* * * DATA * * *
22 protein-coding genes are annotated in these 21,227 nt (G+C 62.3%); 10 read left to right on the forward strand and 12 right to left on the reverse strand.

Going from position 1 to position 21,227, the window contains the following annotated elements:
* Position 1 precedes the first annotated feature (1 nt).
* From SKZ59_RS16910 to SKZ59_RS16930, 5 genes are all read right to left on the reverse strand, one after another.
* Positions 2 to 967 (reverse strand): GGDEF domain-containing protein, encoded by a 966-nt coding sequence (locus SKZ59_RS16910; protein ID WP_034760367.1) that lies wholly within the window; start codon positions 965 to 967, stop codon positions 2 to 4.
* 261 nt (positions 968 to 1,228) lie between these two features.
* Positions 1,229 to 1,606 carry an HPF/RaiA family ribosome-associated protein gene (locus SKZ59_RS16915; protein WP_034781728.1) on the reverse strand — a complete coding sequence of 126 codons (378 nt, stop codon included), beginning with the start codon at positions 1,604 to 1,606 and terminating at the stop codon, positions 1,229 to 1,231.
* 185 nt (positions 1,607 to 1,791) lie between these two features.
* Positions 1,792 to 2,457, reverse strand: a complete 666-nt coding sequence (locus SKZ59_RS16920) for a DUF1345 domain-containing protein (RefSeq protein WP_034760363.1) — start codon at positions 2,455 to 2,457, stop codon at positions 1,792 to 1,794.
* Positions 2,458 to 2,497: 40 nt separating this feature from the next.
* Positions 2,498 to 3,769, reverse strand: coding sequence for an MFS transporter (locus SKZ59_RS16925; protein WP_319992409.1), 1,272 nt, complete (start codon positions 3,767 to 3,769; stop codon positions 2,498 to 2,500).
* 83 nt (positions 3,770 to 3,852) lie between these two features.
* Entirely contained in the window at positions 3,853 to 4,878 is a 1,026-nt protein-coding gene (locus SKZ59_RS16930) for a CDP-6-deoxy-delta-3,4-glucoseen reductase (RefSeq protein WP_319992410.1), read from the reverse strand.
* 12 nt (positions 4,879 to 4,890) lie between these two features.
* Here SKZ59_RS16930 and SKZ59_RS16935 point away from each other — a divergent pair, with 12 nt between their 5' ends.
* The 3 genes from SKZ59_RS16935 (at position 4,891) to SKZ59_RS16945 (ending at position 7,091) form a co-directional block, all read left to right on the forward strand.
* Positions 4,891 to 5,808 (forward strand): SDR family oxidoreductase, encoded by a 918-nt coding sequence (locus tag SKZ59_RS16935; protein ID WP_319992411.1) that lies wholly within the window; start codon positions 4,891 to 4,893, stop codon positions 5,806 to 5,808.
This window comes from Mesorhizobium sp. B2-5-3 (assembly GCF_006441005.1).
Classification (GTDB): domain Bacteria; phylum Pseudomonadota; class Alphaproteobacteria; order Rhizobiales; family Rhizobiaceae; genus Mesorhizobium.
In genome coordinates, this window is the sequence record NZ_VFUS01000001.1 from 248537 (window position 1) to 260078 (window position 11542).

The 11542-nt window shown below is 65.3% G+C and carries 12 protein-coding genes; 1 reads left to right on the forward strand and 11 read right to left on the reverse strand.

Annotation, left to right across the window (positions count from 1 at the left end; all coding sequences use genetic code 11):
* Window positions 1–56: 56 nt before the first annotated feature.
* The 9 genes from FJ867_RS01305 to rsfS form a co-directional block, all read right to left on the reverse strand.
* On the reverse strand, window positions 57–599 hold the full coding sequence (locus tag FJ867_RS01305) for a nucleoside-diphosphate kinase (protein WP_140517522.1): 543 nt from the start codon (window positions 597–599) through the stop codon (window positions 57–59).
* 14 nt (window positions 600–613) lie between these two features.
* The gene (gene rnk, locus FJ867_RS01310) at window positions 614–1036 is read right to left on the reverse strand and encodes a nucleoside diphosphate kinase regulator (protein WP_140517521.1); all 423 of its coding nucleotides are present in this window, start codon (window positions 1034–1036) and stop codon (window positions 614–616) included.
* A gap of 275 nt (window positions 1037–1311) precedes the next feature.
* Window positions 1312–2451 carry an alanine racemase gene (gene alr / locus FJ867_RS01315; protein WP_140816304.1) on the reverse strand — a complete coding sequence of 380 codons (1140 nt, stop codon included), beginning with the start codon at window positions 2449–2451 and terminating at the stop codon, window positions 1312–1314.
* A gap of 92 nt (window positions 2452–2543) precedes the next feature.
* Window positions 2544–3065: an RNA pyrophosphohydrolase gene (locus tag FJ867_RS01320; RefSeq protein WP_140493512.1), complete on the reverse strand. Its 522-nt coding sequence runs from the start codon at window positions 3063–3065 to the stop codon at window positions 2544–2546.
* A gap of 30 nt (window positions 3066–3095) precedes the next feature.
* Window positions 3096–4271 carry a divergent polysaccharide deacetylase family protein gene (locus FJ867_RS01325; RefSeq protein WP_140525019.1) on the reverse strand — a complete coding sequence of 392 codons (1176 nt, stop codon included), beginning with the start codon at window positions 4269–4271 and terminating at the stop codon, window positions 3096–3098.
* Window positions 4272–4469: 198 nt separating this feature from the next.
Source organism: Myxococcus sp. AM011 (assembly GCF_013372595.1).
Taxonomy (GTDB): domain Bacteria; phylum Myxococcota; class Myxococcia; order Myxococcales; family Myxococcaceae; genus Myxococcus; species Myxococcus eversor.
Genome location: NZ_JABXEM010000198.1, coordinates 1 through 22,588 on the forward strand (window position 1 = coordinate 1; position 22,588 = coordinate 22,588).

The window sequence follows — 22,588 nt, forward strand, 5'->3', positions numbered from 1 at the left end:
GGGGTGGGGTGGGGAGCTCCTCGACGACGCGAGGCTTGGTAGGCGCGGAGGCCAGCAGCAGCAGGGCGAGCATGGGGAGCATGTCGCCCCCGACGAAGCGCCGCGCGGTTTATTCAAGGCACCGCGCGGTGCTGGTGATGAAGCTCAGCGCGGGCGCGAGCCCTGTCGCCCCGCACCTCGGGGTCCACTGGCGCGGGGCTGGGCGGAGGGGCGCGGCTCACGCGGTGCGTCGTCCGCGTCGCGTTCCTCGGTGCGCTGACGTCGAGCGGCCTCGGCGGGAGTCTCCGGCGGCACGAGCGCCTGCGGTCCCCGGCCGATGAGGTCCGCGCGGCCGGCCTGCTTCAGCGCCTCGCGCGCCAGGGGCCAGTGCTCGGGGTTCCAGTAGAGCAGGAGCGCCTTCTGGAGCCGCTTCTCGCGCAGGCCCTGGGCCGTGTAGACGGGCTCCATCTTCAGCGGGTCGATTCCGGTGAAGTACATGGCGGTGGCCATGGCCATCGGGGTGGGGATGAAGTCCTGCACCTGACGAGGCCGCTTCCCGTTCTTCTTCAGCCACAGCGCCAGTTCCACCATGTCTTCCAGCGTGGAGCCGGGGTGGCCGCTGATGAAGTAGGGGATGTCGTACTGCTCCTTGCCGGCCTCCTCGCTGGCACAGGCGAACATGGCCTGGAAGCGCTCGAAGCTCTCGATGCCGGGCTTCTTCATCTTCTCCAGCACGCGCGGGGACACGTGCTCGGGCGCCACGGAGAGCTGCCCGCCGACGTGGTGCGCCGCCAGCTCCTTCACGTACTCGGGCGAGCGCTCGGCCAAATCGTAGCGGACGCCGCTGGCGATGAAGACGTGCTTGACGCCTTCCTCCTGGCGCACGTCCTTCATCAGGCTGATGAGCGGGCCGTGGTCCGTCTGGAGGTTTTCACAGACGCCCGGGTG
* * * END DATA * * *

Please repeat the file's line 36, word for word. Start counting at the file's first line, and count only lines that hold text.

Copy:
Taxonomy (GTDB): domain Bacteria; phylum Myxococcota; class Myxococcia; order Myxococcales; family Myxococcaceae; genus Myxococcus; species Myxococcus eversor.